What also weighs in is how it operates; with optimum power unspooling at 6900rpm and top torque at 5800rpm, this is not the laziest six cylinder around by any means. Chasing those revs certainly puts the ‘sports’ into sports utility, but it’s not exactly the epitome of a relaxed big-capacity engine. At least, when it revs, it does so with smoothness; there’s a nice emergent exhaust note, too.
Captiva’s styling suggests it’s more medium than large, but the driving impression reinforces that there’s more weight than meets the eye; just under two tonnes, in fact.
You sense as much when pressing on; the six-speed automatic transmission’s response to throttle inputs is not super sharp to start with, but when you do need to put the foot down, to overtake for example, it starts to jump down the cogs quite abruptly to keep on the power band and, with that sort of thing going on, there’s also an impact on thirst.
Claimed consumption of 10.7 litres per 100 kilometres might be possible across an Australian desert, but won’t be easily achieved on New Zealand’s hillier terrain. The overall average out of this run of 14.1 litres per 100km is not something I’d personally want to live with.
So it’s the diesel, then? Well, sales rates suggest so, but I’d actually say no that that one as well. It’s quite an old mill now and, by standards of the day, is less punchy, much more agricultural and less responsive than newer alternates. Compare with the like-capacity Hyundai/Kia unit in the Santa Fe/Sorrento and you’ll understand what I mean.
The conjoined pair most comprehensively pull the rug out from under Captiva in every respect, should comparison be made, and no surprise why. Both are newer cars from the same source country that, during development, would have had the (originally Daewoo) Captiva as their template.
The Holden’s on-road demeanour has improved over the years and direct involvement by Australian engineers in respect to suspension tuning has definitely been positive, though ride quality falls short of class best. The downside of those snazzy-looking low-profile 50-profile Hankook Optimos evidences with tyre roar over anything but smooth surfaces, yet it has good traction and is not as fidgety as it once was. The steering feel, though, seems a touch heavy for a family-oriented SUV and the 11.8-metre turning circle can create issues when u-turning in urban streets. The brakes also have a spongey feel.
As a pure seven-seater, the 4.6 metre-long Captiva now only just holds its own; other brands have found smarter ways of using similar space.
Obviously the rearmost chairs are only for children who have outgrown a booster seat or, at the most, dexterous mini adults, as the bench seat ahead lacks a sliding function to enhance access. The second row is comfy enough, though legroom is more toward adequate than amazing.
The boot is claimed to offer 465 litres of space with five seats in place and 930 when the second row folds flat), but 85 litres’ capacity with the rearmost seats up is laughable: Only the high rear lip will keep even small bags of groceries from toppling out when the boot is opened. Most rivals have at least 100 litres’ more capacity.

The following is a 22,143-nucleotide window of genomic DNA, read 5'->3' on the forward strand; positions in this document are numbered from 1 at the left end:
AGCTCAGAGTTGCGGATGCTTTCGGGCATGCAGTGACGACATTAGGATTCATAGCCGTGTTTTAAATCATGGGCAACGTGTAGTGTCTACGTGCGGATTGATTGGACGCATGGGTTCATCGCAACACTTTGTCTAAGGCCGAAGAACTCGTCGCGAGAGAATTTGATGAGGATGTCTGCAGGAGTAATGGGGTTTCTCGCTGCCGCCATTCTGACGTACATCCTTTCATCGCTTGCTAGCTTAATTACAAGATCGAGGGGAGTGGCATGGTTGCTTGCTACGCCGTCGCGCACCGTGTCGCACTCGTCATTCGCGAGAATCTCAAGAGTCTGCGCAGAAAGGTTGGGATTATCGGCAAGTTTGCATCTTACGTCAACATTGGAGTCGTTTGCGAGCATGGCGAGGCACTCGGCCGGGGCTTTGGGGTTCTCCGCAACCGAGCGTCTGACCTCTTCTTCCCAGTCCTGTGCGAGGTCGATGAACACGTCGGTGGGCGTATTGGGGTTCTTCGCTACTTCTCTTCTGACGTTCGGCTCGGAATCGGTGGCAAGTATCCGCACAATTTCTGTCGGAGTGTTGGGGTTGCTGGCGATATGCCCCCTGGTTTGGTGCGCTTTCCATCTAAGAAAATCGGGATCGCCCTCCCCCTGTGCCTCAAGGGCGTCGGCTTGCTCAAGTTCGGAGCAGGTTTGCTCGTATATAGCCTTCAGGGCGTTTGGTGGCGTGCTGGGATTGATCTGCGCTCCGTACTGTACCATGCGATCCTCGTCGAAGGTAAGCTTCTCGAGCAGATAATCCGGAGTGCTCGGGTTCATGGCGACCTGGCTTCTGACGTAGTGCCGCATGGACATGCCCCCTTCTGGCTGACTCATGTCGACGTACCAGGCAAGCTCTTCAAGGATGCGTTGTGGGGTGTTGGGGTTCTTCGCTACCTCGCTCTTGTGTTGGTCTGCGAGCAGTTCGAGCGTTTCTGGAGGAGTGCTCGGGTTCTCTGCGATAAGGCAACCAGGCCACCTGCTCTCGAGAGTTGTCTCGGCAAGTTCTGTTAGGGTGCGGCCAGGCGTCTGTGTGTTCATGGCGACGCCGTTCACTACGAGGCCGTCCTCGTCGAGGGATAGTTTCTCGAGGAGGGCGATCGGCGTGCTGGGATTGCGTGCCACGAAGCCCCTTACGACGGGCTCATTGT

The Captiva is not without some clever storage solutions, though: There’s a ‘hidden’ area under the transmission tunnel accessed by sliding back the cup holders that could prove a useful spot for tucking away items you prefer weren’t seen by prying eyes. Occupants of the second and third rows also have access to storage cubbies and cupholders. They’re not brilliantly provisioned for ventilation, with a lack of rear air vents.
This update stopped short of provisioning new front seats, which is a pity because, while okay for lumbar support, they’re rather flat and lacking in lateral support. I bet there will be Captiva owners out there who must wish this car was able to take the Commodore’s far superior chairs.
It also irks a little that, while the centre console has come in for a redesign, the brand has not found the desire (or dollars) to upgrade the cabin plastics; many of the touch points just have a hard, low-rent look and feel –likewise, too many switches are clicky and cheap.
Updates to the instrumentation and the infotainment in particular are nonetheless welcome; Holden’s new touchscreen is a modicum of good design and the tethering that ensures all smartphone operability transfers wholly to the touchscreen is a huge safety plus. Pairing a Bluetooth phone is also quick and easy. It’s a great technology advancement, though it’s a pity that the screen’s other role – to provide a display for the rear-view camera – wasn’t better. The view in low-light conditions was rather pixelated.
The big screen cannot make up its age, though. Look in vain for new-age assists such as active cruise control and autonomous emergency braking. Though offered on some rivals, they are not provided to the Captiva. A lack of third row airbags is also a lapse that cannot be addressed.
There’s weirdness, too: What kind of off-road expedition would you dare take in a four-wheel-drive that lacks a spare wheel (there’s just an inflation kit)? And the proximity key’s operation is strange indeed; in part because - despite the keyless fob, there’s no push-button start but a knob that still needs to be turned to kick the engine into life – but also because the thing allows for keyless entry but not exit. In that, you seem to have to actually lock the car with the key to secure it (also, there’s no getting out quietly if you chose to egress without the key: The moment you step out the thing toots at you).
Simple: You can do better than this. The only rival that the flagship Captiva outclasses is the Territory, and that’s hardly anything to gloat about. Otherwise any newer model in this sector has to be considered a better bet, not least those others out of South Korea. The entry Equipe is a different story: It’s at the right price to win in terms of space, flexibility and equipment for the money.